interdisciplinary artist, writer, and curator. Coco Fusco is one of North America’s leading interdisciplinary artists and cultural theorists. Her videos, performances, and art installations have been showcased throughout the world to great critical acclaim, and her published writings on art, culture, and politics have helped shape the fields of Latina and Latino studies, performance studies, and postcolonial studies. She is a prolific writer and cultural commentator as well as an innovative artist whose work blurs the boundaries between cultural theory and artistic practice.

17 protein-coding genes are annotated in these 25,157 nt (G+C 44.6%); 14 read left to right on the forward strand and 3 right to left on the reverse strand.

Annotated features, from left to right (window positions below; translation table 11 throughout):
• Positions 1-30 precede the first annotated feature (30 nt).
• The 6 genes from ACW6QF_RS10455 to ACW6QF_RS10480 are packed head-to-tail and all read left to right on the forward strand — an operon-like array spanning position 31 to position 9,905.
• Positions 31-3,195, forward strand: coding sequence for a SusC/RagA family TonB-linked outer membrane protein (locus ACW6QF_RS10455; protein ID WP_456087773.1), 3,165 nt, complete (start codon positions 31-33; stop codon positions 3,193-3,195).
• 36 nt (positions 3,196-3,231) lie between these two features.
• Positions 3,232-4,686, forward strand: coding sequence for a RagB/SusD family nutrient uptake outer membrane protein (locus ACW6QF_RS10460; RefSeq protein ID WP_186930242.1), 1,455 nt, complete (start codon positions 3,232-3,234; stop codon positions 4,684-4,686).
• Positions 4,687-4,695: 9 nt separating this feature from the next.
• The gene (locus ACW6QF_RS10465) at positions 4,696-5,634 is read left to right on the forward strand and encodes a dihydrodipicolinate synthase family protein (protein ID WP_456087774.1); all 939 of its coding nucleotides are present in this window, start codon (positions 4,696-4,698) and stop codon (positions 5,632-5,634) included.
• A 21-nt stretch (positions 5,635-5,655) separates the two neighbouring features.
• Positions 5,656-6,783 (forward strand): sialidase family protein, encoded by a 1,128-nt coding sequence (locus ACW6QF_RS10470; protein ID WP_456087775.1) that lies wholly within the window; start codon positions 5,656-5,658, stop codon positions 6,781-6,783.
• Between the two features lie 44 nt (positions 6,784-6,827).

Fusco was born in the United States on June 18, 1960, to Cuban parents who had emigrated in 1954. Shortly after the 1959 Cuban Revolution, her father was deported. Her mother hid from the INS and did not return to Cuba until after Coco was born. Fusco’s U.S. citizenship enabled her mother’s return to New York while other Cubans seeking entrance into the United States were forced to endure long and confusing delays. As her relatives immigrated to New York throughout the 1960s, her home served as a gateway to life in the United States. Fusco was raised in this bicultural setting, where the private and public spheres of daily life were thrown into sharp relief because of differences in language, culture, and tradition. She attended Brown University and received an MA degree from Stanford University. In the early twenty-first century, she held an associate professor position at Columbia University’s School of the Arts.